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Fashion designer Zhanar, who wowed ‘em in Russia, returns to her Kazakh roots

10 april 2013, 17:13
0

Zhanar Yerkingaliyeva remembers her fashion-design splash in Tokyo as if it were yesterday.

To get to the land of such legendary designers as Kenzo, Issey Miyake and Hanae Mori, she first had to beat out several thousand competitors for one of two Russian spots in Tokyo’s New Designer Fashion Grand Prix contest.

Then the third-year student at Moscow State Textile University faced 60 international rivals in Tokyo.

The design in the 2003 event was so wild it’s hard to describe. A short version would be multicolored with trappings of Kazakh national costumes. Photos testify that it was breathtaking.

Zhanar Yerkingaliyeva’s first big fashion triumph was in Tokyo with an outfit with blinding colors. Photo courtesy of Zhanar Yerkingaliyeva

Zhanar Yerkingaliyeva’s first big fashion triumph was in Tokyo with an outfit with blinding colors. Photo courtesy of Zhanar Yerkingaliyeva

When the competition was over, Zhanar had taken not one but an astonishing two firsts. One was for best fashion design and one for best fashion illustration – or sketch used in the clothes-making process.

The competition was a milestone in the career of the Uralsk native, who came to Astana a year ago to try to build a fashion business in Kazakhstan.

To make the Tokyo victory sweeter, the textile university president was on hand, along with the famed Russian designer Slava Zaitsev.

Zaitsev is one of several big-name Russian designers who have supported Zhanar over the years, including Slava Zaitsev’s son Igor and Tatiana Mikhalkova.

Kazakh designer Zhanar Yerkingaliyeva, right, with  Tatyana Mihalkova, president of the Moscow-based charity organization Russian Silhouette. Photo courtesy of Zhanar Yerkingaliyeva

Kazakh designer Zhanar Yerkingaliyeva, right, with  Tatyana Mihalkova, president of the Moscow-based charity organization Russian Silhouette. Photo courtesy of Zhanar Yerkingaliyeva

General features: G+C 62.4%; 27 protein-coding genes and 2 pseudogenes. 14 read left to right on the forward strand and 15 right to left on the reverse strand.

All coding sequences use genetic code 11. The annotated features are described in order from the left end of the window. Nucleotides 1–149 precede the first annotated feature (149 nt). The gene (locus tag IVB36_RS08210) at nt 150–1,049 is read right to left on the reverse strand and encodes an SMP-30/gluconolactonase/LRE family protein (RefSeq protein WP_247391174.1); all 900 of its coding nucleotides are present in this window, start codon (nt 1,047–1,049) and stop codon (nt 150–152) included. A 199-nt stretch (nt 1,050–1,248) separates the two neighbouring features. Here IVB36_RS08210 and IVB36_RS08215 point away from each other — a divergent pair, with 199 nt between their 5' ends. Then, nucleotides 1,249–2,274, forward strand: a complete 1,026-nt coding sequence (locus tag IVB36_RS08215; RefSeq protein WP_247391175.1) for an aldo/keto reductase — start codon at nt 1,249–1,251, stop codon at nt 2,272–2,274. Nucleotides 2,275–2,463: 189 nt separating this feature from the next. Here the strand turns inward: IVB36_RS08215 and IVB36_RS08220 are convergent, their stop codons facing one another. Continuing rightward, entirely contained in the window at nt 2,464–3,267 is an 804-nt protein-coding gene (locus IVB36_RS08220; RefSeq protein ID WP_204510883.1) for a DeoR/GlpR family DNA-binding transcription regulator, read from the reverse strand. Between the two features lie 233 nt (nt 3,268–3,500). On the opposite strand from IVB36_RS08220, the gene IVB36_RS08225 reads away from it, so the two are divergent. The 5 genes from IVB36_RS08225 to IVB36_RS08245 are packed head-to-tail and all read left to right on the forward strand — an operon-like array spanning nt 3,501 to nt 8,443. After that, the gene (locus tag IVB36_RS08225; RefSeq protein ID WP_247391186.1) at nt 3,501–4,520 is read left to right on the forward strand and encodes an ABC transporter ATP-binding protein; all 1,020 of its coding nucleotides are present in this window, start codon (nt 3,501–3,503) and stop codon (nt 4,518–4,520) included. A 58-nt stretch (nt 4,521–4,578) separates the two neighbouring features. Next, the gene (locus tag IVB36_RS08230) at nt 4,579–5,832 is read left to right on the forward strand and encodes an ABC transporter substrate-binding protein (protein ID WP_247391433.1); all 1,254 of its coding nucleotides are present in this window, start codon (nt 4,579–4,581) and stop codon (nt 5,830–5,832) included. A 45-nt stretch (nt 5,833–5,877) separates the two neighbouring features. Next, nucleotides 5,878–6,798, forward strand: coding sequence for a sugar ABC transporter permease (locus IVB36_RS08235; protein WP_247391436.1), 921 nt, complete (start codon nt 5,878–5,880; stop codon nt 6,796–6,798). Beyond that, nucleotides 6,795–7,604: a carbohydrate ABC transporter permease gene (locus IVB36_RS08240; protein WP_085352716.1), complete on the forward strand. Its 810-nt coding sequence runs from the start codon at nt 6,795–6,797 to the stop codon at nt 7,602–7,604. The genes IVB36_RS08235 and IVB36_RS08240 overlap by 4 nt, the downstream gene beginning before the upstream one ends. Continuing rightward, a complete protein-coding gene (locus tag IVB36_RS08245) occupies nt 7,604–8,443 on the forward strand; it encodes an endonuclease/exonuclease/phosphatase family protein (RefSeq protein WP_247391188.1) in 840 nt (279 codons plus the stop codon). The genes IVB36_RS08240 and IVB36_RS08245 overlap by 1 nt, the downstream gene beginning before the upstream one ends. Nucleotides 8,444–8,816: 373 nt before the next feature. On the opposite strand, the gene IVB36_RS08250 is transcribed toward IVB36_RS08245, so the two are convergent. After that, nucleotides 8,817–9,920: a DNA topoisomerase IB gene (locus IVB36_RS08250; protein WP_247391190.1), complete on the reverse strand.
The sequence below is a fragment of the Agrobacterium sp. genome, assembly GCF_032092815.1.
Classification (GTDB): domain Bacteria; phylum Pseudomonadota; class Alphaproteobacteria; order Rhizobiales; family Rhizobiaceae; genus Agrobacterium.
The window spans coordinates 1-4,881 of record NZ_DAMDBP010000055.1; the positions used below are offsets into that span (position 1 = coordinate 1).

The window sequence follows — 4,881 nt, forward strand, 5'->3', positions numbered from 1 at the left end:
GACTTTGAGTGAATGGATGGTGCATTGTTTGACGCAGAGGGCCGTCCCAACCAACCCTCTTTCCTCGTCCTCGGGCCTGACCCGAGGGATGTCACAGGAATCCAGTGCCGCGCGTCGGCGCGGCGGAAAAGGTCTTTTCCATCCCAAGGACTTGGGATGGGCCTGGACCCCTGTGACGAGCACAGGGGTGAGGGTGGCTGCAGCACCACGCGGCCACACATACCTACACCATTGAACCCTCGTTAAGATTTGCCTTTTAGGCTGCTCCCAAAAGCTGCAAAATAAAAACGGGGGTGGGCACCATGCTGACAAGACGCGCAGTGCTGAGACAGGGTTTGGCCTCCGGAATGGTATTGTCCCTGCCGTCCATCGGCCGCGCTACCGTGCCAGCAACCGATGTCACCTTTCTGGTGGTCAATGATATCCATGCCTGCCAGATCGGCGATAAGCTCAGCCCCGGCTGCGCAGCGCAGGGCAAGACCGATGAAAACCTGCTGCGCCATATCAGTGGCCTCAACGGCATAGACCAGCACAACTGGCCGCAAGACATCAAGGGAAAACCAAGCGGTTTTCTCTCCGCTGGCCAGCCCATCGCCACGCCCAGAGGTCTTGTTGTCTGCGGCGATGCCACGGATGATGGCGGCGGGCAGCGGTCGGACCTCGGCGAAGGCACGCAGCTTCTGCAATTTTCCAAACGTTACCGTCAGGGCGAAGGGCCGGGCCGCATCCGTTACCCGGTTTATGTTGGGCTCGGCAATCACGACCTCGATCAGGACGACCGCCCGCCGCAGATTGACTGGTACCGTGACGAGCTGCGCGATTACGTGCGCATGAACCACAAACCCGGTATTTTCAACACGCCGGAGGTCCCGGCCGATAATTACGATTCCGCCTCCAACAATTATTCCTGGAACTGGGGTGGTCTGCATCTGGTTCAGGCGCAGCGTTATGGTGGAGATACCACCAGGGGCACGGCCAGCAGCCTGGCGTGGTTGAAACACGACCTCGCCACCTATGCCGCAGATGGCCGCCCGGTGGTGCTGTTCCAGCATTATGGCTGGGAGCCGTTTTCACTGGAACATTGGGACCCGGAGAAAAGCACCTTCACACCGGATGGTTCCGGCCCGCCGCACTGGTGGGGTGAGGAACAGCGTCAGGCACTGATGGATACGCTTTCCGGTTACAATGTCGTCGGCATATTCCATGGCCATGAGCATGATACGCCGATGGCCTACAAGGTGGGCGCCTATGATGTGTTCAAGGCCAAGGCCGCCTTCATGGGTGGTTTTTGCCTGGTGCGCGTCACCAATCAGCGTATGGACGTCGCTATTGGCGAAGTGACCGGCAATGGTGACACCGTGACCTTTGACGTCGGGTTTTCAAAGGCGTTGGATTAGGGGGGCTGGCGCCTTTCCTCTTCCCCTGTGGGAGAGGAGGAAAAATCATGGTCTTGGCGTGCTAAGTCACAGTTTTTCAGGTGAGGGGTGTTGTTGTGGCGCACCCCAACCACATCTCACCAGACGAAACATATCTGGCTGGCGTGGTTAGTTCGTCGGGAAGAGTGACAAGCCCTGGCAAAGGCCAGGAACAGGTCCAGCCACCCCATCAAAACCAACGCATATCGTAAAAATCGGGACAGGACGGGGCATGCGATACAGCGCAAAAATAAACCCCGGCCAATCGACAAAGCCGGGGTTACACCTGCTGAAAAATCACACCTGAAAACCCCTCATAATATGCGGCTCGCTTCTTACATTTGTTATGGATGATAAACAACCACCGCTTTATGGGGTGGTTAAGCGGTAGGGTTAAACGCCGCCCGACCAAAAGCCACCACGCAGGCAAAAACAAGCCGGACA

The artistic talent that led to Zhanar’s illustrating victory in Tokyo came naturally. She was so good at drawing and painting that she taught the skills for two years at the Institute of Culture in Uralsk after graduating from Uralsk State Teachers University in 1998.

Then she headed for design school in Moscow.

Although she was representing Russia when she won the Tokyo competition, it was a victory for Kazakhstan as well. “I was the only Kazakh girl at Moscow State Textile University,” she said.

Stepping into the limelight when she was still a university student validated her dream of becoming a fashion designer that she first swooned about when she was 12.

She would go on to win a number of competitions in Russia and abroad, both before and after graduating from the textile university in 2005, and enjoy commercial success in Moscow for a decade.

The success came as she held “day jobs” at Moscow’s Tsum department store between 2003 and 2007 and at the 300-shop Kira Plastinina clothing chain from 2007 to 2009.

Last year she decided she wanted to create a fashion industry in Kazakhstan. It’s been a step-at-a-time process in a country that has lacked a fashion-design tradition.

The timing for her Kazakhstan debut couldn’t have been better, however. She was coming off a big win in the Russian Fashion Week spring-summer-collection competition in 2011.